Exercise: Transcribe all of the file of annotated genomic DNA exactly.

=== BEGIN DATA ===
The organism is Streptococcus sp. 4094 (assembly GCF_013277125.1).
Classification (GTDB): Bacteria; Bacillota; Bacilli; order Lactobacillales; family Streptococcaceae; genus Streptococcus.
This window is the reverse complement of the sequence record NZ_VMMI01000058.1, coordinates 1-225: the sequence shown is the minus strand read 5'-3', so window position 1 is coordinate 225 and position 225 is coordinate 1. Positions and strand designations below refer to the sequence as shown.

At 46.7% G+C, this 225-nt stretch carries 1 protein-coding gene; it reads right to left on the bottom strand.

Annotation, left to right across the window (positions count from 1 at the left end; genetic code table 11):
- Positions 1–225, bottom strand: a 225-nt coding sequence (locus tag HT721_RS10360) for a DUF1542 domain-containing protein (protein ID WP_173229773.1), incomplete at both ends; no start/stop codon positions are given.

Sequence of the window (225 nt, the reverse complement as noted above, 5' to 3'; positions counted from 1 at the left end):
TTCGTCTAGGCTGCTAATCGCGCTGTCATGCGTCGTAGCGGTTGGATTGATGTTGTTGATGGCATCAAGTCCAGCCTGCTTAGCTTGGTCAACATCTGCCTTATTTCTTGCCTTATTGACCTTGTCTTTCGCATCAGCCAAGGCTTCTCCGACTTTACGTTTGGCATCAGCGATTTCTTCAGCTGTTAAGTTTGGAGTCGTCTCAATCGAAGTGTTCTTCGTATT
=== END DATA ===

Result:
The organism is Streptococcus sp. 4094 (assembly GCF_013277125.1).
Classification (GTDB): Bacteria; Bacillota; Bacilli; order Lactobacillales; family Streptococcaceae; genus Streptococcus.
This window is the reverse complement of the sequence record NZ_VMMI01000058.1, coordinates 1-225: the sequence shown is the minus strand read 5'-3', so window position 1 is coordinate 225 and position 225 is coordinate 1. Positions and strand designations below refer to the sequence as shown.

At 46.7% G+C, this 225-nt stretch carries 1 protein-coding gene; it reads right to left on the bottom strand.

Annotation, left to right across the window (positions count from 1 at the left end; genetic code table 11):
- Positions 1–225, bottom strand: a 225-nt coding sequence (locus tag HT721_RS10360) for a DUF1542 domain-containing protein (protein ID WP_173229773.1), incomplete at both ends; no start/stop codon positions are given.

Sequence of the window (225 nt, the reverse complement as noted above, 5' to 3'; positions counted from 1 at the left end):
TTCGTCTAGGCTGCTAATCGCGCTGTCATGCGTCGTAGCGGTTGGATTGATGTTGTTGATGGCATCAAGTCCAGCCTGCTTAGCTTGGTCAACATCTGCCTTATTTCTTGCCTTATTGACCTTGTCTTTCGCATCAGCCAAGGCTTCTCCGACTTTACGTTTGGCATCAGCGATTTCTTCAGCTGTTAAGTTTGGAGTCGTCTCAATCGAAGTGTTCTTCGTATT